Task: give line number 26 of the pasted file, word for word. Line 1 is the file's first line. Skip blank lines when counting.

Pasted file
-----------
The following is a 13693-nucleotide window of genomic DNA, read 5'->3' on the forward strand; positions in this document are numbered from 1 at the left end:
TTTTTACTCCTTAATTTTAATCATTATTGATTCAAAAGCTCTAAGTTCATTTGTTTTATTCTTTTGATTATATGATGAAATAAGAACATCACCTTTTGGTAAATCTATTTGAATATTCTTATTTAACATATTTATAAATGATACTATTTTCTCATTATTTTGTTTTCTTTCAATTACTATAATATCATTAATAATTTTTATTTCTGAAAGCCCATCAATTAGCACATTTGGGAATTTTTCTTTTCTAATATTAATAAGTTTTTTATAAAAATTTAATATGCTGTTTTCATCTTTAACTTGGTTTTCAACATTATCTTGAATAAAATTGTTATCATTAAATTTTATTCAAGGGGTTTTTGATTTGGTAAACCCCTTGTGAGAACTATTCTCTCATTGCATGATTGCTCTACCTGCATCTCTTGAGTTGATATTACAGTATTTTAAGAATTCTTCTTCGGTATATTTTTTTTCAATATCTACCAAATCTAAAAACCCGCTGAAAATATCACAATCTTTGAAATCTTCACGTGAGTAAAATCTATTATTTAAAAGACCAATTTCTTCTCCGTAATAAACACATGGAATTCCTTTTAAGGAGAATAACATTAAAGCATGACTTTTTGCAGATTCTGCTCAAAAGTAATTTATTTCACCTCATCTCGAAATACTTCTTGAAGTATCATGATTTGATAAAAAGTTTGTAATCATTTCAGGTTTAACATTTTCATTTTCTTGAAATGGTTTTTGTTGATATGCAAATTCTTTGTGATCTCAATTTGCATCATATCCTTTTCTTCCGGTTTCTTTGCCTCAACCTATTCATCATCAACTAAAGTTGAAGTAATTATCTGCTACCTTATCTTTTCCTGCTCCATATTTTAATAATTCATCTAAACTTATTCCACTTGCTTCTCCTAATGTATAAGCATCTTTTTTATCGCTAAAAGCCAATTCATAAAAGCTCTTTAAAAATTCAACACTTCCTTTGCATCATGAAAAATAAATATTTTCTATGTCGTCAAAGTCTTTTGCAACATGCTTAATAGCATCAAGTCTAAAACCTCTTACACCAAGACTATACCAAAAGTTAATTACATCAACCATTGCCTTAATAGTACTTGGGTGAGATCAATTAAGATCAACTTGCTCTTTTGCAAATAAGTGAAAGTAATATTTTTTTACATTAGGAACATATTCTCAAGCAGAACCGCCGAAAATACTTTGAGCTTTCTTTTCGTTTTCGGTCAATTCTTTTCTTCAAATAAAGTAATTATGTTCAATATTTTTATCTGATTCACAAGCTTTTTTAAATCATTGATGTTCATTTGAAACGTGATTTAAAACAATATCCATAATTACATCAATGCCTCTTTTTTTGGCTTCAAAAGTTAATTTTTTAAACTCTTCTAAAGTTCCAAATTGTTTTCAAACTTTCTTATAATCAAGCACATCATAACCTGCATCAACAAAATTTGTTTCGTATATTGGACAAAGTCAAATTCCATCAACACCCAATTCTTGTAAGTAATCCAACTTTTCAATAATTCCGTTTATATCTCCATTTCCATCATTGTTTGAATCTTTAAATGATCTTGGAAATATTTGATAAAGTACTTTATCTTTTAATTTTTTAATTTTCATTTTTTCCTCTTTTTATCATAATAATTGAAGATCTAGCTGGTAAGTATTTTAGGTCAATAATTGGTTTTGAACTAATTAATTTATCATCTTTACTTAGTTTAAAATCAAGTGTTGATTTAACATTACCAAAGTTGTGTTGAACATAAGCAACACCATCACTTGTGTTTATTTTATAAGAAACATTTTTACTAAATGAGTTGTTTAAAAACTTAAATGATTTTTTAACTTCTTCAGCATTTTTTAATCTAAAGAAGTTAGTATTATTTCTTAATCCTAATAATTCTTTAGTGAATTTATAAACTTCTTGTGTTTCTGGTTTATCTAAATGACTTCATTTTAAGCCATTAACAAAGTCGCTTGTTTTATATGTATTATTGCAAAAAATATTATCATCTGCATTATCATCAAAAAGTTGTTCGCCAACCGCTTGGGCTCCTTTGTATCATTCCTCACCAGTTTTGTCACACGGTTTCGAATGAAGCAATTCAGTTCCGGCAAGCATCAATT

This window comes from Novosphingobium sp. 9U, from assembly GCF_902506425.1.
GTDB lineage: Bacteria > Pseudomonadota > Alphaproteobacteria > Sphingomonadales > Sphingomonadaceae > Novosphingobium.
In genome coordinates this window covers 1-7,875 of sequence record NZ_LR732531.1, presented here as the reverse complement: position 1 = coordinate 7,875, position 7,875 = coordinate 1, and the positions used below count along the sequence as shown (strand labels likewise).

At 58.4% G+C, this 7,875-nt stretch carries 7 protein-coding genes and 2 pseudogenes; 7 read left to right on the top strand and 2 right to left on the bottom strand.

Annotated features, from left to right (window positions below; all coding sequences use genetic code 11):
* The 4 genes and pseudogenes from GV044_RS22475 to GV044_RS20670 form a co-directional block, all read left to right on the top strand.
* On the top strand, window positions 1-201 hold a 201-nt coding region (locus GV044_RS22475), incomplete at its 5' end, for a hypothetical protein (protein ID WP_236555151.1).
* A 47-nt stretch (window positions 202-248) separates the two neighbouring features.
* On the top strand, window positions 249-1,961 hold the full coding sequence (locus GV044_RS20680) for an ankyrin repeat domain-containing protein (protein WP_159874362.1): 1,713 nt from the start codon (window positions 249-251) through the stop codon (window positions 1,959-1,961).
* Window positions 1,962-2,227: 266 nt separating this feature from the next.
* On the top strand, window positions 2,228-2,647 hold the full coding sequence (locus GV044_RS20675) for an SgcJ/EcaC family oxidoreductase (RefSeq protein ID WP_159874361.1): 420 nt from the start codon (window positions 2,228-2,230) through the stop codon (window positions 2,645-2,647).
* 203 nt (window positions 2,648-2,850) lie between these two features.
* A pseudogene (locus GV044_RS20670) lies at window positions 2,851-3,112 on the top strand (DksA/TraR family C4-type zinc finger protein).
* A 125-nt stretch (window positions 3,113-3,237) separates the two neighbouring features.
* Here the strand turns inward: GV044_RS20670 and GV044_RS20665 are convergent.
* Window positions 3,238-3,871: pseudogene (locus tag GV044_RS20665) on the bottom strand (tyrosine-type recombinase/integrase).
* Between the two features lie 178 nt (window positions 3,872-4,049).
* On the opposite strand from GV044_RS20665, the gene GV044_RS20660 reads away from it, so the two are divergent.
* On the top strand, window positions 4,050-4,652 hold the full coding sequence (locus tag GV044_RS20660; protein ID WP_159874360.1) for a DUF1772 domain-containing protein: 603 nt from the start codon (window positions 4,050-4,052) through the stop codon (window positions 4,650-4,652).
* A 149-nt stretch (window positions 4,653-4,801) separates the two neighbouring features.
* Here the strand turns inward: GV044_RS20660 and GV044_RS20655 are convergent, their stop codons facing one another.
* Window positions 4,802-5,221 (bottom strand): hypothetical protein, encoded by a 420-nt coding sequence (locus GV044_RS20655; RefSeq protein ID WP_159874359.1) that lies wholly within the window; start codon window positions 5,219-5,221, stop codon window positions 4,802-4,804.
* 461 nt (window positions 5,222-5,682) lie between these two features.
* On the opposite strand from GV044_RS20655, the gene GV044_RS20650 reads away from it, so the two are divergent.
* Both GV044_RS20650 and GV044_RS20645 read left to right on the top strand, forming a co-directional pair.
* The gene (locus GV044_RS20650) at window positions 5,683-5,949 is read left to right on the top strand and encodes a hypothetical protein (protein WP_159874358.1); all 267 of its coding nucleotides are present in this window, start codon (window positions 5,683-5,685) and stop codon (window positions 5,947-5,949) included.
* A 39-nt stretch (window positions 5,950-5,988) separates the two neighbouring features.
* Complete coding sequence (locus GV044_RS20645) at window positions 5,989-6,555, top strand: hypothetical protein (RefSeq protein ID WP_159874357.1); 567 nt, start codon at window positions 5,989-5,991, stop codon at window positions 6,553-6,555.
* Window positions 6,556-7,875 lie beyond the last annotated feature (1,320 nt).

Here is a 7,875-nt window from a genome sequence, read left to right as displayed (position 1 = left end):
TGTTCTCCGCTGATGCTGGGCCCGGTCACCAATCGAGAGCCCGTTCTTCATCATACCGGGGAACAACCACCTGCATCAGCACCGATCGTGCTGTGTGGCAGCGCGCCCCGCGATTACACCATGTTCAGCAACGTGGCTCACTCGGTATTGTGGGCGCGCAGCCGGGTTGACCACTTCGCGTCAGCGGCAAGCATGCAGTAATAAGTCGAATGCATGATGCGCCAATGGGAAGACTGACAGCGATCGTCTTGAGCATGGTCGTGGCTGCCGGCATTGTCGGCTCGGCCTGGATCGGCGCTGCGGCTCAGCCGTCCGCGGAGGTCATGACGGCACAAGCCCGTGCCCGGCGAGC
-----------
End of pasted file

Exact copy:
* On the opposite strand from GV044_RS20655, the gene GV044_RS20650 reads away from it, so the two are divergent.